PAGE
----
By CHRISTINA LIEFFRING
The Journal Times
BURLINGTON, Wis. (AP) — For a little while one Wednesday in July, Sue and Bob Rubach, who help run The Coffee House in Burlington with Bob’s family members, seemed to have the uncontrollable under control.
The cafe managed to stay dry even though heavy rain had fallen for days and a nearby rising was river. Eventually, though, the water was too high and it had nowhere to go — it started backing up out of their floor drain and into the basement, which served as storage.
“It’s so frustrating,” Bob Rubach told The Journal Times . “Because you can’t stop it.”
Still, they seemed to be on top of the situation. They’d moved all the supplies from the lower shelves upstairs, sandbagged the walk-in refrigerator and borrowed a generator, sump-pump and pool pump, which kept the water level stable.
“We had a lot of things we did have to throw out,” Sue Rubach said. “But it wasn’t horrible.”
Then an hour before they were scheduled to hold a beer-and-wine tasting in the upstairs bar, the power went out. They called the organizers, who said they still wanted to hold the event.
“Everybody was fine knowing there would be no air conditioning and everything would be by candlelight,” Sue Rubach said. “Most everybody showed up and it was lovely.”
Some of the rain from the night before had surrounded the Fox River State Bank. By late morning, though, it had receded.
Executive Vice President Barbara Bakshis came in and found a water line 2 feet up outside the building, and President Keith Pollek cleaning up the little bit that had seeped in through the doorway. But she knew it wasn’t over.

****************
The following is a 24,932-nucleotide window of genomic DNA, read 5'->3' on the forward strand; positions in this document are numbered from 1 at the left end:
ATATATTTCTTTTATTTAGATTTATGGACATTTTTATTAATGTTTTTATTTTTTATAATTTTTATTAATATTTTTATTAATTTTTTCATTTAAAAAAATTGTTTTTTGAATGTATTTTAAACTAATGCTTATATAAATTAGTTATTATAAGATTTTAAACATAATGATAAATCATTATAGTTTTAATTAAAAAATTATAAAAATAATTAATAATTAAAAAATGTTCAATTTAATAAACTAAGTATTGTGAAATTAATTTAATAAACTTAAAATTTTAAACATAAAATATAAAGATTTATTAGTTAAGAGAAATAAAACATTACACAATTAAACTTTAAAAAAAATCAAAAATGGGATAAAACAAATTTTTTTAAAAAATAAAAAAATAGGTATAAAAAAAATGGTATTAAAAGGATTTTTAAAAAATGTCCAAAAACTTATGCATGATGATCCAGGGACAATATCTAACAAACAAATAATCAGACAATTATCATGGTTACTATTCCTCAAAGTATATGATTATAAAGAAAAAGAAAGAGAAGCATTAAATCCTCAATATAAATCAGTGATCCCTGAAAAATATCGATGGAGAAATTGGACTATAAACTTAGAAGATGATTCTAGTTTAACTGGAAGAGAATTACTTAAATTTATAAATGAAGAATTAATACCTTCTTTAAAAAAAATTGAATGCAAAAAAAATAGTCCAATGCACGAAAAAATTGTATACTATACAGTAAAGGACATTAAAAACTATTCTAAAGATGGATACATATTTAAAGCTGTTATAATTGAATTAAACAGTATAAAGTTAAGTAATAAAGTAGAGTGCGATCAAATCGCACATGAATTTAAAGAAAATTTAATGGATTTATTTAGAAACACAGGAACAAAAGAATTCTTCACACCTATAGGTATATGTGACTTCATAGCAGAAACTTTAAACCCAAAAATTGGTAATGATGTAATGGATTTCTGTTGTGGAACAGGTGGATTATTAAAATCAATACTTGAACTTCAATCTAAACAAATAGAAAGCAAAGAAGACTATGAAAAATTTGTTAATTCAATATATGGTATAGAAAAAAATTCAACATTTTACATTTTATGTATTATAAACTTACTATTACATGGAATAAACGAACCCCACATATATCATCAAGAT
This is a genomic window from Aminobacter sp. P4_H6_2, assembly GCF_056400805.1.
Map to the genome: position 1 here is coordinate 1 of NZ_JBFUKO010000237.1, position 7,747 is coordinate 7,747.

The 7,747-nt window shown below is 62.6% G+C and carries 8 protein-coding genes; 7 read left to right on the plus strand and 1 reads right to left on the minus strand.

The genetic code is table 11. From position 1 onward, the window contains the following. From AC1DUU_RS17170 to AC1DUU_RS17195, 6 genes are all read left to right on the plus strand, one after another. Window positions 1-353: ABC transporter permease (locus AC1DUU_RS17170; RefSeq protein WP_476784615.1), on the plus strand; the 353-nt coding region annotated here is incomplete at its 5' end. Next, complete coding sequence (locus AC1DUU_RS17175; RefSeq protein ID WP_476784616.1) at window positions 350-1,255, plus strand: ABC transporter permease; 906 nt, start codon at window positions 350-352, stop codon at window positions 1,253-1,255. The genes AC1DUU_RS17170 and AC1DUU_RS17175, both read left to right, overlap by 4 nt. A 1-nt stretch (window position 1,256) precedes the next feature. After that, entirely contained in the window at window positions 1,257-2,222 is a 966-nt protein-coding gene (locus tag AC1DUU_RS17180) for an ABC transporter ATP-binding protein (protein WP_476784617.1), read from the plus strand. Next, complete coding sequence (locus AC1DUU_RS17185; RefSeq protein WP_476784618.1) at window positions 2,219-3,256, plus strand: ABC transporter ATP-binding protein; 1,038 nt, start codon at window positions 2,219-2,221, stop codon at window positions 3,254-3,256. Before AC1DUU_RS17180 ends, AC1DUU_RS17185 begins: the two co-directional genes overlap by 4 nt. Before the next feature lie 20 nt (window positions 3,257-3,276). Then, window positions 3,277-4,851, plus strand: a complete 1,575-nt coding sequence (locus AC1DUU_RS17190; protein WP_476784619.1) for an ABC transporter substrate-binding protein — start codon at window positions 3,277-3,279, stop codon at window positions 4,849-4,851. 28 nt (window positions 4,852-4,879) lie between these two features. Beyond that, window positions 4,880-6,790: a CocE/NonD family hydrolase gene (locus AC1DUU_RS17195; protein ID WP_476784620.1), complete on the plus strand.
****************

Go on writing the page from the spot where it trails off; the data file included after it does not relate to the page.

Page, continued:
“I said, ‘Well, we’re not out of the woods yet,'” Bakshis said. “We’re out of the woods for right now, but with all this water that has fallen over southeastern Wisconsin that morning, the Fox River will continue to rise.”
She was right. Without a basement for the water to drain into and ground so saturated from days of rain, the water burst right up through the floor. Bakshis said later that she’d noticed grout was missing between the tiles — the water pressure had shot it up out of the cracks.
“Water is funny — it fills every void,” she said. “It looks for the path of least resistance and will fill every void.”
The waterline inside rose to 21 inches. That evening the couple went over their disaster plan, which all banks are required by the Federal Deposit Insurance Corp. to have. Until they could get the bank up and running again at that site, they would have to work out of another branch for a few days.
The Coffee House had to close for a few days that weekend because of the power loss. The owners had to cancel the live-music event that Friday. But the power came back, so they re-opened on Saturday.
“I think people really appreciated that because they didn’t have their coffeehouse,” Sue Rubach said. “This is a community place.”
While it was business as usual in the cafe, in the basement, the entire floor had to be broken up and pulled out because the wooden planks had been warped by the water. Now it’s smooth, solid concrete.